Definition of blockade in English:

blockade

noun

  • 1An act or means of sealing off a place to prevent goods or people from entering or leaving.

    ‘they voted to lift the blockade of major railway junctions’
    • ‘This produced angry protest blockades of bin lorries, with local people saying that unless all bins were collected then none would be.’
    • ‘We don't think the economic blockade is going to produce a constructive and desirable result.’
    • ‘We must remember this fact because it refutes the argument that one imposes a blockade, embargo, or sanction as a bloodless and humane way of coercing the leaders of a target country.’
    • ‘The Allies' plan was to strangle the German war economy by imposing a blockade while meanwhile building up their own military strength.’
    • ‘However, for a long time the residents showed a reluctance to lift the blockade.’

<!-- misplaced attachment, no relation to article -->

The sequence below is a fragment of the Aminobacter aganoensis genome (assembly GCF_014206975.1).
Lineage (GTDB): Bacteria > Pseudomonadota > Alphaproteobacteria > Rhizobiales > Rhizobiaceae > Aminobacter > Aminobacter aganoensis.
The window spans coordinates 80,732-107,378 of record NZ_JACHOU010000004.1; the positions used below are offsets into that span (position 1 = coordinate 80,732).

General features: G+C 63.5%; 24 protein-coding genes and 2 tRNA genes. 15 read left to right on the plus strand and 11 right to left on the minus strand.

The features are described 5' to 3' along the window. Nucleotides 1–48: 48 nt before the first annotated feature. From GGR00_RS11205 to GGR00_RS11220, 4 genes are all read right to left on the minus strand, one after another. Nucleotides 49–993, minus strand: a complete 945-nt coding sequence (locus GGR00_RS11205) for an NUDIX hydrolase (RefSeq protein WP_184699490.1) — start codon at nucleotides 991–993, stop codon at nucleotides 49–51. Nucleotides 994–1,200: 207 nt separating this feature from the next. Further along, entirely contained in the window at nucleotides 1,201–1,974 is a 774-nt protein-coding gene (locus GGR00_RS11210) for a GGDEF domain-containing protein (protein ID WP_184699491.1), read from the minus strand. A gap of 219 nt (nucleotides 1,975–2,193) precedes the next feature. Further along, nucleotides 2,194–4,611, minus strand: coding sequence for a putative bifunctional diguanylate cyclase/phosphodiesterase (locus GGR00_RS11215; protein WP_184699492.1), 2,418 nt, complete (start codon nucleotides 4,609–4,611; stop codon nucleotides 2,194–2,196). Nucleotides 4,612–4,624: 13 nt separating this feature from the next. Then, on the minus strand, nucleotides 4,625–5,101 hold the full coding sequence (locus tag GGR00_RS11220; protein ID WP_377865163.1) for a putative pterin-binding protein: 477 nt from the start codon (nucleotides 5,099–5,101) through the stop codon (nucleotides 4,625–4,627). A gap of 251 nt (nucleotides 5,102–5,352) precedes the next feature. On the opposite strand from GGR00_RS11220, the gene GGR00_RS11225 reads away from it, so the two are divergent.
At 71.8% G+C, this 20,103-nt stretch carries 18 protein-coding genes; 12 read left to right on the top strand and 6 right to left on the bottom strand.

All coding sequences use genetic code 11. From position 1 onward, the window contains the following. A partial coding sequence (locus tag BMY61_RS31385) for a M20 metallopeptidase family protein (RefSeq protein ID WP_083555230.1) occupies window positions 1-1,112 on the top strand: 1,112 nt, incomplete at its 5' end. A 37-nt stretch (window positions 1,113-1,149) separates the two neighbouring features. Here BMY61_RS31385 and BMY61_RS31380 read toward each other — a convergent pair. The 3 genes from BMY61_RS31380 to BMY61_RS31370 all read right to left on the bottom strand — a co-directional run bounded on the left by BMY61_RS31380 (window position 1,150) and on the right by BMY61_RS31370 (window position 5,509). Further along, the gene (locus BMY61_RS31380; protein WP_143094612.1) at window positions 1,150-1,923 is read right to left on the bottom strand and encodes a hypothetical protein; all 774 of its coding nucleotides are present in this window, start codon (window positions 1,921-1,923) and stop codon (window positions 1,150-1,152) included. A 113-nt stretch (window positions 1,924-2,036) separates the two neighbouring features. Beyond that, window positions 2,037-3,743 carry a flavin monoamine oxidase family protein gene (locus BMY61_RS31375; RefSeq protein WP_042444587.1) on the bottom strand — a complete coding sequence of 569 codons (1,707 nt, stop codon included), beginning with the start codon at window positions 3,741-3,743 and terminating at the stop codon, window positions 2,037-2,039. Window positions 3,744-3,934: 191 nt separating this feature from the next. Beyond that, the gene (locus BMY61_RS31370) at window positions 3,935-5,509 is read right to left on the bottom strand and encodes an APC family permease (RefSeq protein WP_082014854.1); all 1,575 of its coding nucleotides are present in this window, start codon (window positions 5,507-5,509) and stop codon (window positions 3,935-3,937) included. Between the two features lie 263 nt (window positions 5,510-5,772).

• ‘The two were jailed for refusing to give undertakings that they would not defy a court order, by taking part in blockades of refuse lorries.’
    • ‘His had been simple - lift the blockade, no questions asked.’
    • ‘With the submarine, the longstanding naval strategy of close blockades of enemy ports had to be abandoned.’
    • ‘He demanded their removal and imposed a naval blockade on the delivery of weapons to Cuba.’
    • ‘The second major contribution of the blockade was that it prevented the South from exploiting its ability to set cotton prices.’
    • ‘They advanced yard by yard, imposing a strict blockade with barbed wire and blockhouses.’
    • ‘In response, the Soviet Union imposed an economic blockade.’
    • ‘Throughout 1940 and 1941 the USA tightened an economic blockade of Japan which threatened to cut off most Japanese oil supplies.’
    • ‘The cotton factory owners were pleading with the government to intervene on the side of the South in order to lift the blockade.’
    • ‘The blockade meant that lorries attempting to enter or leave the factory were stopped from doing so.’